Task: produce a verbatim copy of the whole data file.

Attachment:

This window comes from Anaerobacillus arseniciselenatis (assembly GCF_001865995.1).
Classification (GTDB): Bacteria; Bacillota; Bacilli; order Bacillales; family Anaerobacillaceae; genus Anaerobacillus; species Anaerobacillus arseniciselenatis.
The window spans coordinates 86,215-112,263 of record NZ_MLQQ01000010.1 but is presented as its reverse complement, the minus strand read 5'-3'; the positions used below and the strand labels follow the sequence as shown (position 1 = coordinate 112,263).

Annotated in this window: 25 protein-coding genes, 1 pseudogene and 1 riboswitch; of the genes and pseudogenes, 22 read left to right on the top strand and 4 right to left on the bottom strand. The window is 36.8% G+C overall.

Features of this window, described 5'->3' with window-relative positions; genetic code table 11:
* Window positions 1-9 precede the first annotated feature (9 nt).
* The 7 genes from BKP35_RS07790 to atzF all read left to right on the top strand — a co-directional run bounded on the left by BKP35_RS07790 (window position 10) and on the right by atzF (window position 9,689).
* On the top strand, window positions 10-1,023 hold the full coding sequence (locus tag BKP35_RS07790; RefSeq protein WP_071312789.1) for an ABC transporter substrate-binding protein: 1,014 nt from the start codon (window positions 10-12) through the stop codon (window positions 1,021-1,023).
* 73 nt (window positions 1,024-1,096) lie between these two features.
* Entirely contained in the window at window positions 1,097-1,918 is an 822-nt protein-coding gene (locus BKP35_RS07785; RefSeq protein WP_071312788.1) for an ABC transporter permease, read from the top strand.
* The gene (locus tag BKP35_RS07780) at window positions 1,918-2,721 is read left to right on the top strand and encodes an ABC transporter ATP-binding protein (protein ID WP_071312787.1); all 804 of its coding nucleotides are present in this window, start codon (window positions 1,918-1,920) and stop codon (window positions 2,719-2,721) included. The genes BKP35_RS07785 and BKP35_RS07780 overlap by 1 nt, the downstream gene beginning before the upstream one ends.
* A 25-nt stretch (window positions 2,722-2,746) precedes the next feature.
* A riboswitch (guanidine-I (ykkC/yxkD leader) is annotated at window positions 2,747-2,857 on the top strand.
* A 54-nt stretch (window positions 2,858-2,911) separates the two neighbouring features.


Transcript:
This window comes from Anaerobacillus arseniciselenatis (assembly GCF_001865995.1).
Classification (GTDB): Bacteria; Bacillota; Bacilli; order Bacillales; family Anaerobacillaceae; genus Anaerobacillus; species Anaerobacillus arseniciselenatis.
The window spans coordinates 86,215-112,263 of record NZ_MLQQ01000010.1 but is presented as its reverse complement, the minus strand read 5'-3'; the positions used below and the strand labels follow the sequence as shown (position 1 = coordinate 112,263).

Annotated in this window: 25 protein-coding genes, 1 pseudogene and 1 riboswitch; of the genes and pseudogenes, 22 read left to right on the top strand and 4 right to left on the bottom strand. The window is 36.8% G+C overall.

Features of this window, described 5'->3' with window-relative positions; genetic code table 11:
* Window positions 1-9 precede the first annotated feature (9 nt).
* The 7 genes from BKP35_RS07790 to atzF all read left to right on the top strand — a co-directional run bounded on the left by BKP35_RS07790 (window position 10) and on the right by atzF (window position 9,689).
* On the top strand, window positions 10-1,023 hold the full coding sequence (locus tag BKP35_RS07790; RefSeq protein WP_071312789.1) for an ABC transporter substrate-binding protein: 1,014 nt from the start codon (window positions 10-12) through the stop codon (window positions 1,021-1,023).
* 73 nt (window positions 1,024-1,096) lie between these two features.
* Entirely contained in the window at window positions 1,097-1,918 is an 822-nt protein-coding gene (locus BKP35_RS07785; RefSeq protein WP_071312788.1) for an ABC transporter permease, read from the top strand.
* The gene (locus tag BKP35_RS07780) at window positions 1,918-2,721 is read left to right on the top strand and encodes an ABC transporter ATP-binding protein (protein ID WP_071312787.1); all 804 of its coding nucleotides are present in this window, start codon (window positions 1,918-1,920) and stop codon (window positions 2,719-2,721) included. The genes BKP35_RS07785 and BKP35_RS07780 overlap by 1 nt, the downstream gene beginning before the upstream one ends.
* A 25-nt stretch (window positions 2,722-2,746) precedes the next feature.
* A riboswitch (guanidine-I (ykkC/yxkD leader) is annotated at window positions 2,747-2,857 on the top strand.
* A 54-nt stretch (window positions 2,858-2,911) separates the two neighbouring features.